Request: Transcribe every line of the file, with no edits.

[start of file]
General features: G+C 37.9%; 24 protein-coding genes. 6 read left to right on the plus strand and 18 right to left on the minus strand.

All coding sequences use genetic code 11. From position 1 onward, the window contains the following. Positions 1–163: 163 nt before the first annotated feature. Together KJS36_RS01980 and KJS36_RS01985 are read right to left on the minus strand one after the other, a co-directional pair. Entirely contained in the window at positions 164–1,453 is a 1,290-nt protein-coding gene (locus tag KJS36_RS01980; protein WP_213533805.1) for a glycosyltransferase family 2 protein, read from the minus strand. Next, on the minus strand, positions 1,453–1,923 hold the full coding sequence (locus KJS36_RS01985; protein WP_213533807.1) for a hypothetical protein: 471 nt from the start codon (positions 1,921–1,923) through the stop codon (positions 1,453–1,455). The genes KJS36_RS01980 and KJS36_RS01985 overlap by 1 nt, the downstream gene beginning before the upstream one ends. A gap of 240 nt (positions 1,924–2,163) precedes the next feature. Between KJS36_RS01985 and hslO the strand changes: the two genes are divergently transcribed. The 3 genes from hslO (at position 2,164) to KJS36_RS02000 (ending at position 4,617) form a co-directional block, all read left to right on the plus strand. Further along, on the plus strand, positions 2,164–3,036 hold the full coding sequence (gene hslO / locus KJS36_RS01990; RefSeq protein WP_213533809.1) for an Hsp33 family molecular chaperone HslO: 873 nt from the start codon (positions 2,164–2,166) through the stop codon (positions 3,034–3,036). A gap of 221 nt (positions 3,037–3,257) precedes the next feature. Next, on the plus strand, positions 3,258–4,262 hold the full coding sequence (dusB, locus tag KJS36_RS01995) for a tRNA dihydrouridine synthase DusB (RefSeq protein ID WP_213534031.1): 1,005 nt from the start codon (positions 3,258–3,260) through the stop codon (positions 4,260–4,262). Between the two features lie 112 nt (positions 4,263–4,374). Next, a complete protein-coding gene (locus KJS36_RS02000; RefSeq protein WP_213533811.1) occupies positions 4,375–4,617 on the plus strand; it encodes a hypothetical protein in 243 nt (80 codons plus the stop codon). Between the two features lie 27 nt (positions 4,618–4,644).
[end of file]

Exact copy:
General features: G+C 37.9%; 24 protein-coding genes. 6 read left to right on the plus strand and 18 right to left on the minus strand.

All coding sequences use genetic code 11. From position 1 onward, the window contains the following. Positions 1–163: 163 nt before the first annotated feature. Together KJS36_RS01980 and KJS36_RS01985 are read right to left on the minus strand one after the other, a co-directional pair. Entirely contained in the window at positions 164–1,453 is a 1,290-nt protein-coding gene (locus tag KJS36_RS01980; protein WP_213533805.1) for a glycosyltransferase family 2 protein, read from the minus strand. Next, on the minus strand, positions 1,453–1,923 hold the full coding sequence (locus KJS36_RS01985; protein WP_213533807.1) for a hypothetical protein: 471 nt from the start codon (positions 1,921–1,923) through the stop codon (positions 1,453–1,455). The genes KJS36_RS01980 and KJS36_RS01985 overlap by 1 nt, the downstream gene beginning before the upstream one ends. A gap of 240 nt (positions 1,924–2,163) precedes the next feature. Between KJS36_RS01985 and hslO the strand changes: the two genes are divergently transcribed. The 3 genes from hslO (at position 2,164) to KJS36_RS02000 (ending at position 4,617) form a co-directional block, all read left to right on the plus strand. Further along, on the plus strand, positions 2,164–3,036 hold the full coding sequence (gene hslO / locus KJS36_RS01990; RefSeq protein WP_213533809.1) for an Hsp33 family molecular chaperone HslO: 873 nt from the start codon (positions 2,164–2,166) through the stop codon (positions 3,034–3,036). A gap of 221 nt (positions 3,037–3,257) precedes the next feature. Next, on the plus strand, positions 3,258–4,262 hold the full coding sequence (dusB, locus tag KJS36_RS01995) for a tRNA dihydrouridine synthase DusB (RefSeq protein ID WP_213534031.1): 1,005 nt from the start codon (positions 3,258–3,260) through the stop codon (positions 4,260–4,262). Between the two features lie 112 nt (positions 4,263–4,374). Next, a complete protein-coding gene (locus KJS36_RS02000; RefSeq protein WP_213533811.1) occupies positions 4,375–4,617 on the plus strand; it encodes a hypothetical protein in 243 nt (80 codons plus the stop codon). Between the two features lie 27 nt (positions 4,618–4,644).